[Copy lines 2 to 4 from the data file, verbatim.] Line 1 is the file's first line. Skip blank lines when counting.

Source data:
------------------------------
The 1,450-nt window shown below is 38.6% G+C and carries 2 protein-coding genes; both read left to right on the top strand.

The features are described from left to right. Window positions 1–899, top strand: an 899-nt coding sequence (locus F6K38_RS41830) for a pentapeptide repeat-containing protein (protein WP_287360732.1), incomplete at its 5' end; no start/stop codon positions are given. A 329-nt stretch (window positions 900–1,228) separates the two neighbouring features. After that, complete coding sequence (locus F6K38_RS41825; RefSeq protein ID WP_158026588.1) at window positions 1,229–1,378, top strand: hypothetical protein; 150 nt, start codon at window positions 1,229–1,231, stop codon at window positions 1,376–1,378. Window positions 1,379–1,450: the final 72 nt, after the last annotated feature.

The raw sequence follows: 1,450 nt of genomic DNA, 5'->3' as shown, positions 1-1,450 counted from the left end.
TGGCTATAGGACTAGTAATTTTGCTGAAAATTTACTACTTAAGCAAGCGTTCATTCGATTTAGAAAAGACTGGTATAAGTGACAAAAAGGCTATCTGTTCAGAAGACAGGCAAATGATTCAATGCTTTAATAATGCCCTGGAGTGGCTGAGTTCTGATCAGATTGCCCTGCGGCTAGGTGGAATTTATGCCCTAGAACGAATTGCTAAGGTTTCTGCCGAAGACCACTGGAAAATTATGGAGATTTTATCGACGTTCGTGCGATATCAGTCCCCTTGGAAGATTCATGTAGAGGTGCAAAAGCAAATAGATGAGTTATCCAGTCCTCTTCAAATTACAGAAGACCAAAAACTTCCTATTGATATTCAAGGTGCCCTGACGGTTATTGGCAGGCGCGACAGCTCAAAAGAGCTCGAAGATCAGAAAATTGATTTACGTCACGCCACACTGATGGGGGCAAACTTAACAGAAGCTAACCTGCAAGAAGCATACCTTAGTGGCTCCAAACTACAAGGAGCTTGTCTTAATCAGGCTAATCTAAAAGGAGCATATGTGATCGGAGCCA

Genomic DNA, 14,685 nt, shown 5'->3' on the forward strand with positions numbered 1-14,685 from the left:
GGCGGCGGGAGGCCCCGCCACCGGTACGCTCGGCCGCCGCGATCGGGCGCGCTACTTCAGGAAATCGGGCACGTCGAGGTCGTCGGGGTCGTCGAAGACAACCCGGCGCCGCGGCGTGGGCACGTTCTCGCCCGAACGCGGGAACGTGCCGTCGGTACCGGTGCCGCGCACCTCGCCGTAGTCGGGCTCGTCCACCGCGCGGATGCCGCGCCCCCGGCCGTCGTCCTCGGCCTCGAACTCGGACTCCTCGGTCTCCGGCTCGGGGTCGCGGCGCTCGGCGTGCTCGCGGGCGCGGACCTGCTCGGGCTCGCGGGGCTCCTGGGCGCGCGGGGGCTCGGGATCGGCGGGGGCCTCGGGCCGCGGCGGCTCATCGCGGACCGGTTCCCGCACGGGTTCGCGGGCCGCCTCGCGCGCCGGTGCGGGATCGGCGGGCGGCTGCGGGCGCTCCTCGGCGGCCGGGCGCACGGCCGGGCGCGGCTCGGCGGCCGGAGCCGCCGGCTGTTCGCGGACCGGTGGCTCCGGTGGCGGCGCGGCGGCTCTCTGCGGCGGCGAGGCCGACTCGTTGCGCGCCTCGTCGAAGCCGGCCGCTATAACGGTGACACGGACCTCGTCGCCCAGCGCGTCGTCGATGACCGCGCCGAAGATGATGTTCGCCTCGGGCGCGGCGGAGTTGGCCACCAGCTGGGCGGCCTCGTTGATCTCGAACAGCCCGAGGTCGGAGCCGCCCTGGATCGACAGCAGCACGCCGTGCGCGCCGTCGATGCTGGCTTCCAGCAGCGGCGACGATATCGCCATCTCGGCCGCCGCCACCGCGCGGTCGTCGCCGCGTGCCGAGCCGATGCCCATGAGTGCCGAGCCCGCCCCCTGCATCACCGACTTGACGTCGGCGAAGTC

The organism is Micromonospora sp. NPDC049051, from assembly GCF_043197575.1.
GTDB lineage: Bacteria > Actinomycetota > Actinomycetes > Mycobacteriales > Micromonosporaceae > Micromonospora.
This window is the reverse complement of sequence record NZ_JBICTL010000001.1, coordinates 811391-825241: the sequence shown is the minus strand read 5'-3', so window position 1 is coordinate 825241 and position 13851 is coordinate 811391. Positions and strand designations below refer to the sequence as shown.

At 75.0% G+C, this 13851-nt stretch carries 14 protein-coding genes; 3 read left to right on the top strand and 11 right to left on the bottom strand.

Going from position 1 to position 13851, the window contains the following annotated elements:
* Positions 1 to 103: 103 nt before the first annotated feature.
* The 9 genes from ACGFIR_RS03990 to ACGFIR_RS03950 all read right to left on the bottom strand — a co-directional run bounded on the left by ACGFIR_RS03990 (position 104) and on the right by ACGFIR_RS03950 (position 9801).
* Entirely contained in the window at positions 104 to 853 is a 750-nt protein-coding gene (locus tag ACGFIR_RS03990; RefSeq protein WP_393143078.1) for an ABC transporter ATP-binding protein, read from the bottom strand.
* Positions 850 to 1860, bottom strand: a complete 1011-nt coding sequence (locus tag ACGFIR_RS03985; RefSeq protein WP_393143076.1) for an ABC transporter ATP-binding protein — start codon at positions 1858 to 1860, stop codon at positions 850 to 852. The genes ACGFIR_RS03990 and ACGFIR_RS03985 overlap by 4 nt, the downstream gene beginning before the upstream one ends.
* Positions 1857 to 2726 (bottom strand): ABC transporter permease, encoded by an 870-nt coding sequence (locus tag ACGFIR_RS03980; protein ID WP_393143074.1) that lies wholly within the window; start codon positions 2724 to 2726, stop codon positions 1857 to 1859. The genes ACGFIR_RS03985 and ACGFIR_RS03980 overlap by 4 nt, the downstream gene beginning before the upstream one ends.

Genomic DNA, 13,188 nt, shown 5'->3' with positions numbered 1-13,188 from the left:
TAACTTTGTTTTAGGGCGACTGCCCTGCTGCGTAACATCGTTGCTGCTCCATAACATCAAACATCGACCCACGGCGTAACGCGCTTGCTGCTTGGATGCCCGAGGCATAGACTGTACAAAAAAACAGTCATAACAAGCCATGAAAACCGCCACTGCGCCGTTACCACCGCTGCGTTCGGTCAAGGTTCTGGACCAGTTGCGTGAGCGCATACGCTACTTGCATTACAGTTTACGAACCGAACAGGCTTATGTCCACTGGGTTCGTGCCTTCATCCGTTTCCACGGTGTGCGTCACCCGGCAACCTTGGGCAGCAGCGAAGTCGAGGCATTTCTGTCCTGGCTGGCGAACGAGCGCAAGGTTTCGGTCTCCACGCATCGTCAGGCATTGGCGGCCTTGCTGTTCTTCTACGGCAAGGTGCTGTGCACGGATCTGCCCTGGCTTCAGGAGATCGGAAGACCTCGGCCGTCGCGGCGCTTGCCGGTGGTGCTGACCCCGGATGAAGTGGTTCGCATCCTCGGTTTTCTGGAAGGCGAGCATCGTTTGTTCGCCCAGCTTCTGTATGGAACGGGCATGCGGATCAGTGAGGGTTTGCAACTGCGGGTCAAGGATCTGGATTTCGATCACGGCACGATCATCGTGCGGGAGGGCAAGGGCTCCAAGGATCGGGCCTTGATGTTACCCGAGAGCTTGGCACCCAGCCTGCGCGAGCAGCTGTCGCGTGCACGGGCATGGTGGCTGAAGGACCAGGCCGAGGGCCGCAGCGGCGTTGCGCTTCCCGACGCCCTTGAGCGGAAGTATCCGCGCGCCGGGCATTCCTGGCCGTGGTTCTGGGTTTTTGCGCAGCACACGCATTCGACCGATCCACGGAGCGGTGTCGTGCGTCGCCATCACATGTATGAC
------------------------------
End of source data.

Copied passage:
The features are described from left to right. Window positions 1–899, top strand: an 899-nt coding sequence (locus F6K38_RS41830) for a pentapeptide repeat-containing protein (protein WP_287360732.1), incomplete at its 5' end; no start/stop codon positions are given. A 329-nt stretch (window positions 900–1,228) separates the two neighbouring features. After that, complete coding sequence (locus F6K38_RS41825; RefSeq protein ID WP_158026588.1) at window positions 1,229–1,378, top strand: hypothetical protein; 150 nt, start codon at window positions 1,229–1,231, stop codon at window positions 1,376–1,378. Window positions 1,379–1,450: the final 72 nt, after the last annotated feature.

The raw sequence follows: 1,450 nt of genomic DNA, 5'->3' as shown, positions 1-1,450 counted from the left end.
TGGCTATAGGACTAGTAATTTTGCTGAAAATTTACTACTTAAGCAAGCGTTCATTCGATTTAGAAAAGACTGGTATAAGTGACAAAAAGGCTATCTGTTCAGAAGACAGGCAAATGATTCAATGCTTTAATAATGCCCTGGAGTGGCTGAGTTCTGATCAGATTGCCCTGCGGCTAGGTGGAATTTATGCCCTAGAACGAATTGCTAAGGTTTCTGCCGAAGACCACTGGAAAATTATGGAGATTTTATCGACGTTCGTGCGATATCAGTCCCCTTGGAAGATTCATGTAGAGGTGCAAAAGCAAATAGATGAGTTATCCAGTCCTCTTCAAATTACAGAAGACCAAAAACTTCCTATTGATATTCAAGGTGCCCTGACGGTTATTGGCAGGCGCGACAGCTCAAAAGAGCTCGAAGATCAGAAAATTGATTTACGTCACGCCACACTGATGGGGGCAAACTTAACAGAAGCTAACCTGCAAGAAGCATACCTTAGTGGCTCCAAACTACAAGGAGCTTGTCTTAATCAGGCTAATCTAAAAGGAGCATATGTGATCGGAGCCA